Poetry, Second year, Second year contributor
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Coral Gables Catalog

The city beautiful. The coconut tree is gone. There are fresh tree stumps everywhere. The thick glass panel of my porch door cracked during Irma. I listened to the wind pressing against it, spreading the shatter out in thick lines. With my remaining phone battery, I took photos of 3 spread tarot readings and PMed them to my friends. This is how I learned to do tarot, siphoning the small amount of electricity out of my hand.

What does it mean to be in the present moment? Do you love the humidity, the way the air weighs hot and heavy? I haven’t been back to the beach yet. I live in Coral Gables, walk everywhere, past post-deco houses with backyards that open to an ocean channel.

Who wouldn’t love to visit the Vizcaya Gardens, with its made-up name, its stone mermaid colossus where the ship would dock, deposit James Deering, the agricultural millionaire, its owner.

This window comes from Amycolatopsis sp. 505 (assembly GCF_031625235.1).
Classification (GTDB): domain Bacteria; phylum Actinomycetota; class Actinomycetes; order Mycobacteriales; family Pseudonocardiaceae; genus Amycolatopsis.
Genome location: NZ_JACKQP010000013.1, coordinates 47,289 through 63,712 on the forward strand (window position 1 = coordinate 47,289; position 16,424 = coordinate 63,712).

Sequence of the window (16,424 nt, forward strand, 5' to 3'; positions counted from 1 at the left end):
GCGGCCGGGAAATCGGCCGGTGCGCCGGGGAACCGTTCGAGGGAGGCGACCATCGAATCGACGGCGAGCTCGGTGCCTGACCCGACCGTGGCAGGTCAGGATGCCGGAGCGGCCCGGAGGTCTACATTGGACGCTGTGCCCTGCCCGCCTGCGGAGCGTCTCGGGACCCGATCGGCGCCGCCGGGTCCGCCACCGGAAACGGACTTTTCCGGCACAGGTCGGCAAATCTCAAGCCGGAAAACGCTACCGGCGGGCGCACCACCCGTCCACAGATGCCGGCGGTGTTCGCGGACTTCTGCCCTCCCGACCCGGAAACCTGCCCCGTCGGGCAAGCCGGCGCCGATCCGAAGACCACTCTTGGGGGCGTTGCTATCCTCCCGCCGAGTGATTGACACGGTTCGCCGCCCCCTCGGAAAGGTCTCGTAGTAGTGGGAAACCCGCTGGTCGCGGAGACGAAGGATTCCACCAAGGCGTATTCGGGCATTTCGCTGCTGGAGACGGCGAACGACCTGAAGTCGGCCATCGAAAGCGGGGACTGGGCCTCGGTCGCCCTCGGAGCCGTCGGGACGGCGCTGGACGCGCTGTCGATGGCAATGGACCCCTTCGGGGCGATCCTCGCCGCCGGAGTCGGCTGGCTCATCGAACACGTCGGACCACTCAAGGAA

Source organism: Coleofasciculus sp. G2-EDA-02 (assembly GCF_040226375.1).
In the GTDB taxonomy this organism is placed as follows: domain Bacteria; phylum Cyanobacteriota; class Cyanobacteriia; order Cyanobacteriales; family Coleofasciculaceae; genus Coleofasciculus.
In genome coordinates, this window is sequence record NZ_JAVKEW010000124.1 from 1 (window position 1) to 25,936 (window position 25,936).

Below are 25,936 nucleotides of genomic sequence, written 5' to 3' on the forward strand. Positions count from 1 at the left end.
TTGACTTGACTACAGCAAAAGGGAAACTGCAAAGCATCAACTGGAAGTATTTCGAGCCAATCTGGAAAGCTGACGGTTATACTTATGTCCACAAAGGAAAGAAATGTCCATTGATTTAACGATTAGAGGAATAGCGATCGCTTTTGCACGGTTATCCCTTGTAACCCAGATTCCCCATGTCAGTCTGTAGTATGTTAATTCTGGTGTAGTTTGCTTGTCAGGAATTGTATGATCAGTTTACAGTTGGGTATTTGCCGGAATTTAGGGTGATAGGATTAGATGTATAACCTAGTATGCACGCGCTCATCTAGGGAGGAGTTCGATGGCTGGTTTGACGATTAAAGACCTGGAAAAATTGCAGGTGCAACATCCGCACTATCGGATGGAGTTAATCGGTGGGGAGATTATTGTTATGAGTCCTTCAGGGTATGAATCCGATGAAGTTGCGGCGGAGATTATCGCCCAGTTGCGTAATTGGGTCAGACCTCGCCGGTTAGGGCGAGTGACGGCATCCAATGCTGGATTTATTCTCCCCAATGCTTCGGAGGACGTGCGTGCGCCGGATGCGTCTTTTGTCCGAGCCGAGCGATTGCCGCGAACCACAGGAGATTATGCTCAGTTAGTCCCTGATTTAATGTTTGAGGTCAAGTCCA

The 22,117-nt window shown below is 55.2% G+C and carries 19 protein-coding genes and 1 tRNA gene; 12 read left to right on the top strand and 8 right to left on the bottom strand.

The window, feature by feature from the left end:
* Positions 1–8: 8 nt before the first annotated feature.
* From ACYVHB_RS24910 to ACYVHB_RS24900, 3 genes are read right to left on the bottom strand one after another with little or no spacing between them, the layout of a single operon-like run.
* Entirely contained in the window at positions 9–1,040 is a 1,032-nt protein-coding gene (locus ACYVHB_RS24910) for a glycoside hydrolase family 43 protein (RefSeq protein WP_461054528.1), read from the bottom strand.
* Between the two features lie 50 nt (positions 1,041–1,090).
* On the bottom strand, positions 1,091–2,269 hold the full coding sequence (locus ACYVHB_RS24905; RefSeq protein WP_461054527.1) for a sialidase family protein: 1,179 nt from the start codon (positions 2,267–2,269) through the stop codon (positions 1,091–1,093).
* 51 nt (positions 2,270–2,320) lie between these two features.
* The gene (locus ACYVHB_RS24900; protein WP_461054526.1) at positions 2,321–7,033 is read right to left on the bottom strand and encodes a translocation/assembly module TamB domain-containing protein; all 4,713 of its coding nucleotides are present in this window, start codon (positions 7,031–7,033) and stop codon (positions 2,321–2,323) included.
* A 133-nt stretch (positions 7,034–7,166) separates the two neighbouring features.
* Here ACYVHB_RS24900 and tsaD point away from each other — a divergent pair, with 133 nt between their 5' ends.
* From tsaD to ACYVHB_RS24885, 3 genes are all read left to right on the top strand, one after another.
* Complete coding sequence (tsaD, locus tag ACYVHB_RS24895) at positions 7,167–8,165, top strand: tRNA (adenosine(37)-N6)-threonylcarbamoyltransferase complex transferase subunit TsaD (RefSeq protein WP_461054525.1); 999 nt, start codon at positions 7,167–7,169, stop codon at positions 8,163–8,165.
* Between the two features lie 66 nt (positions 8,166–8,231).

The royal poinciana growing in my neighbor’s yard was stripped of its orange leaves and I don’t know if they’ll come back. The trees laid dead in the street for months. When the storm came, we were all buried in trees, ancient banyans tipped over and blocking entire streets.

I’m sorry we killed the mangrove tree. I’m sorry for all of it. I went for a walk in the lightning storm, contemplating the probability I’d be struck. The street flooded with bright pink and yellow flower petals. They swam into my shoes and around my shins. I don’t remember what I was doing out there.

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